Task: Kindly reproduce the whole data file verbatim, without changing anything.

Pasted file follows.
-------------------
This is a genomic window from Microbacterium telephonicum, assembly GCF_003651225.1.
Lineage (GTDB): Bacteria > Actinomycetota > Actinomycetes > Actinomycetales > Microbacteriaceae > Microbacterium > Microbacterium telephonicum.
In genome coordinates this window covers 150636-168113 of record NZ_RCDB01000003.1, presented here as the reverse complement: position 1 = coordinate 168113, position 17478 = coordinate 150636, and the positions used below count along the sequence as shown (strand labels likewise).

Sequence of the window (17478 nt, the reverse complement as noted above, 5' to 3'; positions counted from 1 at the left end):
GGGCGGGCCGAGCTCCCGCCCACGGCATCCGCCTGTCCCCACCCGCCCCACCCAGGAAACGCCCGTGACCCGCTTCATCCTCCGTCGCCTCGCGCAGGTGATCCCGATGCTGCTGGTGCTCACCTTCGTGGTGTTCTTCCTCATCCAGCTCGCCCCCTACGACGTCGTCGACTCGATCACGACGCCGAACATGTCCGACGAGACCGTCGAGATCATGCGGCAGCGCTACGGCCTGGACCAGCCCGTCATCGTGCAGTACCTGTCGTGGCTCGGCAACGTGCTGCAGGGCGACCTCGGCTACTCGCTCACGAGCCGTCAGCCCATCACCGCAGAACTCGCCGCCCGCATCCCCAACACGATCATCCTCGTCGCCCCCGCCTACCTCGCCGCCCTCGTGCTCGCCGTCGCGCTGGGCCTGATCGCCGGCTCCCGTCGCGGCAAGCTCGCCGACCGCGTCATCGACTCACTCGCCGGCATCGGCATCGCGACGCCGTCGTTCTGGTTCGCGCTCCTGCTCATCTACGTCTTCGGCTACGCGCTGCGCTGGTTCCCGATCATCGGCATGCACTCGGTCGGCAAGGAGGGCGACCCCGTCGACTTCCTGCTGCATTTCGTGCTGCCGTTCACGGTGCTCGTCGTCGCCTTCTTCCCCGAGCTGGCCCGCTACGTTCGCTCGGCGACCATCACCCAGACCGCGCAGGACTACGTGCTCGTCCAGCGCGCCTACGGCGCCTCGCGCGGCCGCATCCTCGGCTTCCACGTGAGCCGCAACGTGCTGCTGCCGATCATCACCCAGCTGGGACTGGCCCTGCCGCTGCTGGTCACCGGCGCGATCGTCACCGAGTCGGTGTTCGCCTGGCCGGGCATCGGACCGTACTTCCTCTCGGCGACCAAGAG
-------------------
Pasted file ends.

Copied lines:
This is a genomic window from Microbacterium telephonicum, assembly GCF_003651225.1.
Lineage (GTDB): Bacteria > Actinomycetota > Actinomycetes > Actinomycetales > Microbacteriaceae > Microbacterium > Microbacterium telephonicum.
In genome coordinates this window covers 150636-168113 of record NZ_RCDB01000003.1, presented here as the reverse complement: position 1 = coordinate 168113, position 17478 = coordinate 150636, and the positions used below count along the sequence as shown (strand labels likewise).

Sequence of the window (17478 nt, the reverse complement as noted above, 5' to 3'; positions counted from 1 at the left end):
GGGCGGGCCGAGCTCCCGCCCACGGCATCCGCCTGTCCCCACCCGCCCCACCCAGGAAACGCCCGTGACCCGCTTCATCCTCCGTCGCCTCGCGCAGGTGATCCCGATGCTGCTGGTGCTCACCTTCGTGGTGTTCTTCCTCATCCAGCTCGCCCCCTACGACGTCGTCGACTCGATCACGACGCCGAACATGTCCGACGAGACCGTCGAGATCATGCGGCAGCGCTACGGCCTGGACCAGCCCGTCATCGTGCAGTACCTGTCGTGGCTCGGCAACGTGCTGCAGGGCGACCTCGGCTACTCGCTCACGAGCCGTCAGCCCATCACCGCAGAACTCGCCGCCCGCATCCCCAACACGATCATCCTCGTCGCCCCCGCCTACCTCGCCGCCCTCGTGCTCGCCGTCGCGCTGGGCCTGATCGCCGGCTCCCGTCGCGGCAAGCTCGCCGACCGCGTCATCGACTCACTCGCCGGCATCGGCATCGCGACGCCGTCGTTCTGGTTCGCGCTCCTGCTCATCTACGTCTTCGGCTACGCGCTGCGCTGGTTCCCGATCATCGGCATGCACTCGGTCGGCAAGGAGGGCGACCCCGTCGACTTCCTGCTGCATTTCGTGCTGCCGTTCACGGTGCTCGTCGTCGCCTTCTTCCCCGAGCTGGCCCGCTACGTTCGCTCGGCGACCATCACCCAGACCGCGCAGGACTACGTGCTCGTCCAGCGCGCCTACGGCGCCTCGCGCGGCCGCATCCTCGGCTTCCACGTGAGCCGCAACGTGCTGCTGCCGATCATCACCCAGCTGGGACTGGCCCTGCCGCTGCTGGTCACCGGCGCGATCGTCACCGAGTCGGTGTTCGCCTGGCCGGGCATCGGACCGTACTTCCTCTCGGCGACCAAGAG